Participation in school and physical education in juvenile idiopathic arthritis in a Nordic long-term cohort study
AuthorNordal, Ellen Berit; Rypdal, Veronika Gjertsen; Arnstad, Ellen Dalen; Aalto, Kristiina; Berntson, Lillemor; Ekelund, Maria; Fasth, Anders; Glerup, Mia; Herlin, Troels; Nielsen, Susan; Peltoniemi, Suvi; Zak, Marek; Songstad, Nils Thomas; Rygg, Marite
Methods - Consecutive cases of JIA from defined geographical areas of Finland, Sweden and Norway with disease onset in 1997 to 2000 were followed for 8 years in a multi-center cohort study, aimed to be as close to population-based as possible. Clinical characteristics and information on school attendance and participation in physical education (PE) were registered.
Results - Participation in school and in PE was lowest initially and increased during the disease course. Eight years after disease onset 228/274 (83.2%) of the children reported no school absence due to JIA, while 16.8% reported absence during the last 2 months due to JIA. Full participation in PE was reported by 194/242 (80.2%), partly by 16.9%, and none by 2.9%. Lowest participation in PE was found among children with ERA and the undifferentiated categories. Absence in school and PE was associated with higher disease activity measures at the 8-year visit. School absence > 1 day at baseline predicted use of disease-modifying anti-rheumatic drugs, including biologics (DMARDs) (OR 1.2 (1.1–1.5)), and non-remission off medication (OR 1.4 (1.1–1.7) 8 years after disease onset.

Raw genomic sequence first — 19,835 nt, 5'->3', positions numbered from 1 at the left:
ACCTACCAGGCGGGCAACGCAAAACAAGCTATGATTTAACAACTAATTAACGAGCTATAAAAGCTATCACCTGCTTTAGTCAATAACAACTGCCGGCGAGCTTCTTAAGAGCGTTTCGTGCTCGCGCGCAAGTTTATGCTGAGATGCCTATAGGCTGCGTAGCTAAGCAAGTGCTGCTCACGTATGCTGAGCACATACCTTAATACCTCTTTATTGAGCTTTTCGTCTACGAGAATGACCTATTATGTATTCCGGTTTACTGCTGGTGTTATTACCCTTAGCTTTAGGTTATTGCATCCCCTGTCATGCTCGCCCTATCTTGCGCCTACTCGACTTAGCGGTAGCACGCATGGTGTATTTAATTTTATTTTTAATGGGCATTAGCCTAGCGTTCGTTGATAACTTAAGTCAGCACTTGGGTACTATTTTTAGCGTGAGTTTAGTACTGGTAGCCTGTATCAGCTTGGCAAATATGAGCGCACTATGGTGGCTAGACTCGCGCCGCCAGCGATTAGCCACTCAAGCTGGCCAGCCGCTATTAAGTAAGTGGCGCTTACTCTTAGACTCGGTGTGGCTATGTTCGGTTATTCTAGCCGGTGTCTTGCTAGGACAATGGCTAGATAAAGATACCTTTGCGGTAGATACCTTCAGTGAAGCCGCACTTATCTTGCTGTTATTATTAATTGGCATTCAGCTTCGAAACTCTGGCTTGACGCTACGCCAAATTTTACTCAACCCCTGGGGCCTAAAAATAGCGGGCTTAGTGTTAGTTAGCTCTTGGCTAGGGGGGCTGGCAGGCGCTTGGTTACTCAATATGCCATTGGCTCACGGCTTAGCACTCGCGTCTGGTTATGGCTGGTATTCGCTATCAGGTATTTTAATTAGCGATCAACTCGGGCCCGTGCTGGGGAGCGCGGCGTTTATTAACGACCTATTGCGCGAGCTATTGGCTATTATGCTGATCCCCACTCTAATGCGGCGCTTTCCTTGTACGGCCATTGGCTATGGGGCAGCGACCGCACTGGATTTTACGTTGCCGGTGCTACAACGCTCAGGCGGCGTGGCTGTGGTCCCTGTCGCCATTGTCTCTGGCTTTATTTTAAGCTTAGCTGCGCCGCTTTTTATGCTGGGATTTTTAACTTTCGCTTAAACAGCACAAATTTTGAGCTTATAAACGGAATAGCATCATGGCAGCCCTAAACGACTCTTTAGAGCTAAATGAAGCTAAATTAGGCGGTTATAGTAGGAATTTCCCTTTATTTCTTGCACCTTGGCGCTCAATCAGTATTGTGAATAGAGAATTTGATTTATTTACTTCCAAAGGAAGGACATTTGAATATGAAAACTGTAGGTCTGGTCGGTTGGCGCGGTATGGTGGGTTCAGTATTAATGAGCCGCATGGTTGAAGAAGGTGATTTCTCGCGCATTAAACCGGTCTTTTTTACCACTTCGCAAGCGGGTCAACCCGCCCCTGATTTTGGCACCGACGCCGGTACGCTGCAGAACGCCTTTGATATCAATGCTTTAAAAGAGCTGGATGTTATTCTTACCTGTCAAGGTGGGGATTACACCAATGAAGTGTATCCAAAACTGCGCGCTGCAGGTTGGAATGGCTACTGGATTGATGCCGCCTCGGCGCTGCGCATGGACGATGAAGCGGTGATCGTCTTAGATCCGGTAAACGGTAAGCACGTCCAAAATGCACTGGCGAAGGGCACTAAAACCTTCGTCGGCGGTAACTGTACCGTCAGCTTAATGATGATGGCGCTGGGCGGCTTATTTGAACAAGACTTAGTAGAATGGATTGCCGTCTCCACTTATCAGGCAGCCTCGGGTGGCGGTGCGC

Conclusion - School absence at baseline predicted adverse long-term outcome. In children and adolescents with JIA participation in school activities is mostly high after 8 years of disease. For the minority with low participation, special attention is warranted to promote their full potential of social interaction and improve long-term outcome.